Monday, June 18, 2012

He Used to Be Somebody

He Used to Be Somebody: A Journey into Altzheimer's Disease Through the Eyes of a Caregiver

by Beverly Bigtree Murphy
publisher:  Gibbs Associates, Boulder CO, 1995

Available at Amazon

There are a number of books out there (at long last) designed to help families and friends deal with the frustrating and discouraging task of taking care of folks with Altzheimer's and dementia, but this book is, I believe, a significant departure from the approach most books on the subject take.  It may be because it predates many of them.

"He Used to Be Somebody" is not about understanding what happens in the body, or knowing the stages of Altzheimer's (although both are certainly part of the book).  Instead, it takes the reader into one specific journey, the life of one Tom Murphy, who finds himself recently married, at the peak of his highly successful career, finding that he's slowly losing the considerable talent and strength of character on which he's built his life.

Told from the perspective of his wife, we really get to know and appreciate the man Tom is, as we follow his journey (which began after an undiagnosed closed head injury) through the hell that is Altzheimer's.

No matter how thoroughly one studies the pathology of the disease, or the medication options, or the home care and nursing home possibilities, or even the public health implications, one is unprepared for the anguish, both from the perspective of the person suffering, and from that of the caregiver.

Doctors who can't settle on a clear diagnosis, combined with insurance companies looking for any excuse to deny coverage, make for pressures above and beyond those of compensating for a loved one's mental lapses, dealing with his inability to remember appointments, and with the inevitable bouts of frustration and self recrimination, as every effort to stop the progression of the disease fails.

This book was published in 1995, and there have certainly been some improvements in how dementia is diagnosed and treated, as well as in the number of resources available to families and caregivers, but in the many books I've seen (I have a family member with dementia) none take you on the same kind of personal journey.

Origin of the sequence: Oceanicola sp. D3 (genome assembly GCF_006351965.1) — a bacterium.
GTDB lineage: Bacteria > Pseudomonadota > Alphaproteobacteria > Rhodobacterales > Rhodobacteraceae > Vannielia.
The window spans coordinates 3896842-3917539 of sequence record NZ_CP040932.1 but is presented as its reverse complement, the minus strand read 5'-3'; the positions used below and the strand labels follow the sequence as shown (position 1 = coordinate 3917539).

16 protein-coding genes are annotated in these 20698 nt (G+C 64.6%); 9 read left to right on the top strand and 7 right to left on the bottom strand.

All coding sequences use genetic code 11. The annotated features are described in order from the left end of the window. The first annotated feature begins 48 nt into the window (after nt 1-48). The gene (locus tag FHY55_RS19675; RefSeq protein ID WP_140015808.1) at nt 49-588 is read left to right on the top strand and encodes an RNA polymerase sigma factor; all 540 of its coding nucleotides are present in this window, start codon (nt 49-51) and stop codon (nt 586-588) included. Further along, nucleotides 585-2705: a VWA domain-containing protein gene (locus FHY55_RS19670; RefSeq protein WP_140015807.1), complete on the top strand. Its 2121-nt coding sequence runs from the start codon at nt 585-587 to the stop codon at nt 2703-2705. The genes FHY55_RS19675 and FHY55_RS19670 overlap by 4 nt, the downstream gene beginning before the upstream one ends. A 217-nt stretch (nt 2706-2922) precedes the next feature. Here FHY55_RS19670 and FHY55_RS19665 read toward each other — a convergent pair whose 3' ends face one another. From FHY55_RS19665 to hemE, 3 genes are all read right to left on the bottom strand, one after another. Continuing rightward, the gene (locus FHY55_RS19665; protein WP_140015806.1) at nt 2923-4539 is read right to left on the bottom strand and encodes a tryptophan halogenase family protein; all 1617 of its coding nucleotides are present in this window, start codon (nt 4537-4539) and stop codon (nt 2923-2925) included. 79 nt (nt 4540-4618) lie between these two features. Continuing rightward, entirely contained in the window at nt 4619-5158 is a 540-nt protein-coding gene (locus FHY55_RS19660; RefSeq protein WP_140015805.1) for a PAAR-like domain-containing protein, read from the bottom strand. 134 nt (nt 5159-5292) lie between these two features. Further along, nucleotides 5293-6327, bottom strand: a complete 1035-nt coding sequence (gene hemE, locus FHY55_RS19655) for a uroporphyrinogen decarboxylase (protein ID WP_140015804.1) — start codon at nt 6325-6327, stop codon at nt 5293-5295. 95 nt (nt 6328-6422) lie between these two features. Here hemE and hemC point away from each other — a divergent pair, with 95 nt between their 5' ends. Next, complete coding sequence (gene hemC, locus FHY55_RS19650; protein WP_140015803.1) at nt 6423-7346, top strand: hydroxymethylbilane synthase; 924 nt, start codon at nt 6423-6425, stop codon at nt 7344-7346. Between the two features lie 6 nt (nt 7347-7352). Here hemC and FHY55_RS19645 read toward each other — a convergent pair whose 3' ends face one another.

The patient is not "the patient"; he is Tom Murphy, still blessed with the same gift of gab, ability to charm the ladies, and tough-minded business acumen that wants the truth, warts and all, struggling to hang onto his wits against a foe every bit as determined as he is.  The caregiver is not "the caregiver," she is Beverly, deeply in love with a man who, day by day, is slipping away from her, and she's not letting it happen without a fight.

Assumptions about how families will behave in the absence of a living will and medical durable power of attorney, set well in advance, play out as grown children, fearing loss of an expected inheritance, hire lawyers to wrest control of Tom's care from his wife, letting the reader fully understand why these issues are critical, and how, when they aren't addressed, the caregiver's job becomes so much more disheartening and wearing.

It all sounds depressing, but oddly enough, it's not.  At it's core, it is a celebration of a soul, determined to love life as long as possible, and a caregiver willing to fight to let him do as much as he can do for as long as he can.  It is a love story, complete with romantic lyrics from the big band and musical shows of the 40's, and the impact of the story is such that I seriously doubt I will ever hear those songs again without thinking of Tom and Beverly.

This book speaks to the art and creativity of caring for dementia-related illness in a unique way and deserves a much wider audience.  Beverly Bigtree Murphy is a rehabilitation counselor in her own right, and has used her skills to help other caregivers by putting together a website for those who wish to (or who, due to financial pressures, need to), care for Altzheimer patients at home.  The issues that are hard to find help for:  ethical considerations, practical tips for daily life, and even assistance on how to deal with incontinence and adult diapers, are all found at:

The publisher (who's uncle contracted Altzheimer's shortly after the book was published) assures me that the tips and help from this website were invaluable as she herself took on the task of being a caregiver.

If Altzheimer's runs in your family or you know someone who's had a closed head injury, or whose medications are strong enough to cause dementia (late stage Parkinson's is just one example), this book will give you a perspective on how life feels from the viewpoint of the person struggling to keep their life from slipping away, give you tips on what not to do, and help you find the strength of spirit to deal with the unthinkable, while still managing to smile from time to time.

The publisher has reserved a limited number of copies of this book (seconds) which are available for free to those struggling financially who are home caretakers for Altzheimer and dementia sufferers.  Please send email to me (Gabriella Wheeler) at, and I'll make arrangements to get a copy sent to you.

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